The Yeats Game follows the philosophical conundrums of two married couples as they spend a weekend together at a cabin in the mountains contemplating "verisimilitude" (and, ehm, Viagra) and tossing sexual innuendos at one another. The intersection of their intellectual and hormonal playfulness is a board game called The Yeats Game, which seems to be a cross between Monopoly and Strip Poker ("Take off one article of clothing," instructs a game card; "How sophomoric!" snaps the character who has drawn this giddy instruction). The game, as it turns out, is rigged: as one character explains to another, there is not enough opportunity built into the game to enable anyone to accrue enough points to win.
Thatís a serviceable enough metaphor for life, and for the discontents (and last-gasp passions) of what Roninís script terms "the pre-geezer years." Each of the four characters carries the weight of some point of civilized existence on his or her shoulders; Bobby (Fred Robbins) is a businessman facing cash flow woes; his wife Ellie (Liz Robbins) is a local politician, the town mayor, facing private terrors (thereís a hint that sheís suffering from cancer); Jack (Phil Thompson) is a poet and college professor troubled by two very serious charges, one of plagiarism and one of sleeping with a student; and Margaret (Emily Sinagra), Jackís wife, is a psychotherapist who could stand to turn her professional skills on her own affect, which ranges wildly from a paralyzing concern with "appropriate" behavior to frankly provocative conduct.
Giggling in their cabin like a crew of adolescents, the two couples treat The Yeats Game like a superficially more mature version of Spin the Bottle; the surprise is not that wives end up in the wrong beds with each othersí husbands, but rather what secrets have been tucked into those self-same blankets for years, and where those secrets have taken four individuals, and two marriages. When the next day dawns, confessions must be made--and plans unraveled--as the two couples start to realize that they are both closer, and less close, than they had imagined.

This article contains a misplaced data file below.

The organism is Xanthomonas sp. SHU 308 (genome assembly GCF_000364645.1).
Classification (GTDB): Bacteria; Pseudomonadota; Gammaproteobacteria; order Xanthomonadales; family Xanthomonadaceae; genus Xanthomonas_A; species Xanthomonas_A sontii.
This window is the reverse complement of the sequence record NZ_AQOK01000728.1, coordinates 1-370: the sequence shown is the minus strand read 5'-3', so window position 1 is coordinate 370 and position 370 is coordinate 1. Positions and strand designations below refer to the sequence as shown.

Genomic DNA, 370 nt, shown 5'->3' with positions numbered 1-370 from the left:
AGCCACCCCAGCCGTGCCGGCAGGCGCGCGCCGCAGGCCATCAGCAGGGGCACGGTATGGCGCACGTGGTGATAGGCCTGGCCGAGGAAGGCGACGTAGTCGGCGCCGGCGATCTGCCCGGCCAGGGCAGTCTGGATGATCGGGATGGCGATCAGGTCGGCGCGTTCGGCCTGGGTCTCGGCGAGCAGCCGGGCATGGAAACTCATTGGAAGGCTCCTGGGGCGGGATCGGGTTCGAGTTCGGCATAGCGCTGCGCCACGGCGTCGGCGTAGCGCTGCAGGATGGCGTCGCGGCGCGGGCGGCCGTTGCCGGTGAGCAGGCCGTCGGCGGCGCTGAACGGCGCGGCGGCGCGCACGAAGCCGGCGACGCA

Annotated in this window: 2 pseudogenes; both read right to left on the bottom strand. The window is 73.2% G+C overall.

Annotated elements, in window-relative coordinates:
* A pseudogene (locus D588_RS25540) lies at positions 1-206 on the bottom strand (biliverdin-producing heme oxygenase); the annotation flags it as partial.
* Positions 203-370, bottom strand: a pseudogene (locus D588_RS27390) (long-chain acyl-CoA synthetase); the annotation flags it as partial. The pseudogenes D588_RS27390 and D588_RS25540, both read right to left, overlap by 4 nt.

The acting cannot be faulted: each performer seems perfectly cast for his or her role, with Fred Robbins roaring and chuckling as Bobby and Thompson turning in a nuanced, thoughtful interpretation of Jack. Liz Robbins (Fred Robbinsí real-life wife) allows Ellie to be forceful and vulnerable by turns; and Sinagra understands that shrinks are often the best candidates for therapy, themselves, and marries her characterís two wildly divergent states of mind into a shapely whole. M. Lynda Robinsonís direction integrates story and performances gracefully, not an easy task when the script is so full of ideas and wrinkles: "I" and "we" lose their meanings in a funny and meaningful way, and while mortality looms over the story, the production boils with life.
The script is fraught with wordplay and texture, and it pulls the veil off the couples and their lives with just the right pacing and panache. Where the play hits trouble, however, is when its farcical impulses carry over first into the surreal, and then into the meta-fictive. Attending a funeral where the deceased is invisible to the audience and ambiguous to the characters, our four protagonists are suddenly less authentic. Who is in the casket? Is it somehow one of them? Is it a person, or rather a principle, perhaps a quality they may have lost individually and collectively?
The play toys with the audience and gets up to some self-referential tomfoolery (Bobbie growls his disappointment to think that he may have found himself in a "morality play"), but withholds the philosophical payoff as one last raffish jape.
Kilian Melloy - Edge